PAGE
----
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My Music Story

by Jennifer AnandSurvivor, Hodgkin’s LymphomaSeptember 25, 2019View more posts from Jennifer Anand

At a few AYA (adolescent and young adult) cancer support groups now, our nurse navigator has asked me to share my “music story”.

When I’m sharing my story I kinda try to get in a super lighthearted, almost trivial space to talk. If I didn’t, I don’t think I’d make it through! But this Sunday, I was thinking about my music story for me (in the sad way), and I decided to share it.

Growing up, my parents gave me violin lessons. A few years in, I decided I didn’t want to do it anymore, but they had invested too much time and money for me to quit…long story short I played violin very seriously through high school. I also played piano, to a lesser intensity due to the absence of formalized piano training.

My childhood dreams ranged from being a music teacher, to being on the radio program From the Top. I believed if I worked hard enough, I could be an outstanding musician, and I worked to make that happen. I knew I needed uninterrupted practice time, which wasn’t easy to come by in our large and busy household. I used to wake up around 4:45 A.M., and practice uninterrupted for a few hours before the household came to life. I had plans to compete for the solo and ensemble competition, performed at a few recitals, and believed I could make it into college on a music scholarship.

Fall 2011. I took a month of piano lessons from an outstanding teacher, who pushed me to advance in my musical knowledge and abilities. I had asked her for a show-stopping piano piece, and she responded with the incredible Militaire Polonaise by Chopin. While I believed the piece definitely held four weeks’ worth of work for me, she added in tons of technical exercises and a complicated and daring piece that only used the left hand to play but sounded as if there were two. I was on a musical high and only climbing higher.

Christmas 2011. I took my violin with me on our Christmas trip to NY, and practiced every sparing moment I had because auditions were in January. My teacher had picked out a particularly difficult and well recognized technical etude, as well as a Mozart concerto for my auditions.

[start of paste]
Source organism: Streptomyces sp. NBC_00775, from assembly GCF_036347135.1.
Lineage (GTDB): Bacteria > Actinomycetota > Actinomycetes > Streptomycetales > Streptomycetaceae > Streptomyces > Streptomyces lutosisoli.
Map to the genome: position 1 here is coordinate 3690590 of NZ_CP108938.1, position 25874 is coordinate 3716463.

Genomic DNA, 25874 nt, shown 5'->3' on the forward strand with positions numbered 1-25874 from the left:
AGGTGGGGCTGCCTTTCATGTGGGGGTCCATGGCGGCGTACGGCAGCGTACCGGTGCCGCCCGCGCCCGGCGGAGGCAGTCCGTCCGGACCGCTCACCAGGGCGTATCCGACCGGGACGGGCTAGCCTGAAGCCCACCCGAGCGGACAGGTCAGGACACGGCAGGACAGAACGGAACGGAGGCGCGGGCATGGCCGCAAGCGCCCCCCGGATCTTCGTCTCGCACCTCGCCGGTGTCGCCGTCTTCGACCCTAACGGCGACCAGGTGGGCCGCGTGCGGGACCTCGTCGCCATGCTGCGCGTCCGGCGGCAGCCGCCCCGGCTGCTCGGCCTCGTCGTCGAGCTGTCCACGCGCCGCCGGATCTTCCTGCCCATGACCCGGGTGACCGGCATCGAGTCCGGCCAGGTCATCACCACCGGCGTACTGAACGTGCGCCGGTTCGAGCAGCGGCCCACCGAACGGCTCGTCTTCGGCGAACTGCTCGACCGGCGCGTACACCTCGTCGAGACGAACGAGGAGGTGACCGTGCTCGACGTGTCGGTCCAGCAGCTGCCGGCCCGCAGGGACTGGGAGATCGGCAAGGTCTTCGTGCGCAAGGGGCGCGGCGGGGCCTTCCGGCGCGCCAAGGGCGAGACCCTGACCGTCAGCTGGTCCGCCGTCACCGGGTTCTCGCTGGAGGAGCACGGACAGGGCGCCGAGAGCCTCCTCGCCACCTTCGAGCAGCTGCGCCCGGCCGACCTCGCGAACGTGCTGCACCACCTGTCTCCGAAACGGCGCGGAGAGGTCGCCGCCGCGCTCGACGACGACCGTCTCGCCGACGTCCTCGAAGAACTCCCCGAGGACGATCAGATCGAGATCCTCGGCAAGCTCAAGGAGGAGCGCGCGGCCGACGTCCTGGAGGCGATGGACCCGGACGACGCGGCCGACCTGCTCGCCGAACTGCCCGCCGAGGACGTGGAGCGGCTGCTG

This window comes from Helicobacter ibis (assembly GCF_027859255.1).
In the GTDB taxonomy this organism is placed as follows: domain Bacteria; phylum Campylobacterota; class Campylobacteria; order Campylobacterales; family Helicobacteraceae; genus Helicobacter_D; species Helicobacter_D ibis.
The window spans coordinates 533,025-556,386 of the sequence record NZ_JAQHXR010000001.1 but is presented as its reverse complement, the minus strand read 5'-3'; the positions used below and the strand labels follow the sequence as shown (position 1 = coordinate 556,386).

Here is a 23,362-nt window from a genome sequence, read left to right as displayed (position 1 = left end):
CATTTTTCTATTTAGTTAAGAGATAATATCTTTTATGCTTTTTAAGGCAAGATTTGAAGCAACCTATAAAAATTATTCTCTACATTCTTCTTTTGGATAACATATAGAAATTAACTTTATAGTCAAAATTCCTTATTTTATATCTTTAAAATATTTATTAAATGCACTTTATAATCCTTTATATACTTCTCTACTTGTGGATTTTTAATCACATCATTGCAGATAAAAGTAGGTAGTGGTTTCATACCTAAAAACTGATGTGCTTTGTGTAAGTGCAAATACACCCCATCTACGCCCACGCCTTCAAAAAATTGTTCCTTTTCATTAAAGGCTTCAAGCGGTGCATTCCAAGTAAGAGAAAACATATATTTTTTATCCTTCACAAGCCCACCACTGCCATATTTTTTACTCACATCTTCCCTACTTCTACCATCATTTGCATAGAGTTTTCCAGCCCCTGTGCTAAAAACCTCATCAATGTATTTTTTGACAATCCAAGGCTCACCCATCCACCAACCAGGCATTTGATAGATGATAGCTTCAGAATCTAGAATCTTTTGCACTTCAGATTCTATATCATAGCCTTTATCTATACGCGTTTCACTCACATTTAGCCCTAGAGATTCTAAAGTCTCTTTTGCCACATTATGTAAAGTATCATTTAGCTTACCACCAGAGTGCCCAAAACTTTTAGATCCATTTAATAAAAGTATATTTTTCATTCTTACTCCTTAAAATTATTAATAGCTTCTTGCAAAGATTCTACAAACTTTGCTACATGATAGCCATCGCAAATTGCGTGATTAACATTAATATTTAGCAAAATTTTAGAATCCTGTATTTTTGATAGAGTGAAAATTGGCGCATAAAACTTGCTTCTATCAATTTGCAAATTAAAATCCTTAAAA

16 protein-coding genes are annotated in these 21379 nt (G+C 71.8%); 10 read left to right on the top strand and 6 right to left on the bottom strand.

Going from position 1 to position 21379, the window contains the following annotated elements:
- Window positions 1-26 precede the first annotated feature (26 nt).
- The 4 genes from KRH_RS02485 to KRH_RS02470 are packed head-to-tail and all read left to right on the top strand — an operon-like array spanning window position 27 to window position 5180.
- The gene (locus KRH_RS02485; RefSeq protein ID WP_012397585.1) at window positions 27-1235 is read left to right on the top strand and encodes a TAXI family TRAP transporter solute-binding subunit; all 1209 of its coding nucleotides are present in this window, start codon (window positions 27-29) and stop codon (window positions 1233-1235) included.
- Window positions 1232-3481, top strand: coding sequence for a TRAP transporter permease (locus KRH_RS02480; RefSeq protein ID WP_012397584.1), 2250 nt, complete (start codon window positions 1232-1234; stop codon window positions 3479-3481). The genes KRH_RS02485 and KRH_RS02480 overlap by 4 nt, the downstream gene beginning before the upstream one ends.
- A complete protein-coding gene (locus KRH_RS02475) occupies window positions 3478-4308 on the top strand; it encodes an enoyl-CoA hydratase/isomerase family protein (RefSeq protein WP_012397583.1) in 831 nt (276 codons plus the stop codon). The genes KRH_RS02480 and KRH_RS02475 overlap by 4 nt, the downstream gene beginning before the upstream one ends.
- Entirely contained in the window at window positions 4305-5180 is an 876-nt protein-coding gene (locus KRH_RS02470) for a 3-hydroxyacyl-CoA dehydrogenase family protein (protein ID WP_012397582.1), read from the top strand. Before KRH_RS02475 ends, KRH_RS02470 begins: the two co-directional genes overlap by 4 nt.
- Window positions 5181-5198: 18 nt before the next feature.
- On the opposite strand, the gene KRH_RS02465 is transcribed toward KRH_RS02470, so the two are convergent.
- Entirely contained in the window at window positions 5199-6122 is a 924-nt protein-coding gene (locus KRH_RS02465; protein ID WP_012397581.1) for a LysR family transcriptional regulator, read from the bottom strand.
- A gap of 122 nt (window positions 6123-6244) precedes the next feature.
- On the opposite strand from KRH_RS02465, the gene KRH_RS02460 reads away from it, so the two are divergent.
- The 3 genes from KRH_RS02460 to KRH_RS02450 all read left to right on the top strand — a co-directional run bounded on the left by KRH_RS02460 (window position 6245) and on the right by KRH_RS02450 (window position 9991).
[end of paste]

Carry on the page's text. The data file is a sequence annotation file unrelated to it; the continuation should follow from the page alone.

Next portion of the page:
On our way home from NY, my family swung by the LiBassi’s house. Their son Sam (read Jen’s story about Sam) had just finished his treatments for Ewing’s Sarcoma, and his parents hosted a giant holiday open house for everyone to celebrate. His sister was my accompanist, and our signature piece was “Autumn”, from Vivaldi’s Four Seasons. As I had my violin with me, we were convinced to play it for the crowd. It was the performance of my lifetime. I had performed it many times with her, but none were ever as perfect or show-stopping or as incredible as that time. Time itself seemed to stand still as the entire room listened in rapt silence. I finished playing and literally collapsed into the nearest chair amidst the applause.

And in that moment, I knew my life would never be the same. I gave my all into that performance, but somehow I had less than nothing left. I couldn’t breathe and couldn’t speak. I knew my body was really sick.

Twelve days later I was diagnosed with Stage 4 cancer. I had been accepted into my dream school for engineering and was auditioning for their music program which was in conjunction with a prestigious conservatory. I had sent off my audition videos for violin and piano, to double my chances of getting accepted! I advanced to the final round- the live auditions. I had begun chemo at this point and treatment included the infamous Vincristine.

Suddenly, I lost the feeling in my finger tips, leaving me with a weird pins and needles almost lifelessness in my fingers.

The other meds and steroids helped slow my muscles and diminish the fine motor controls needed for fast piano passages and the flying fingers in my violin etude. My dad worked with the professor coordinating the auditions, and she managed to push them to my intermediate week in treatments. She also scheduled the two auditions far apart, so I could rest between them.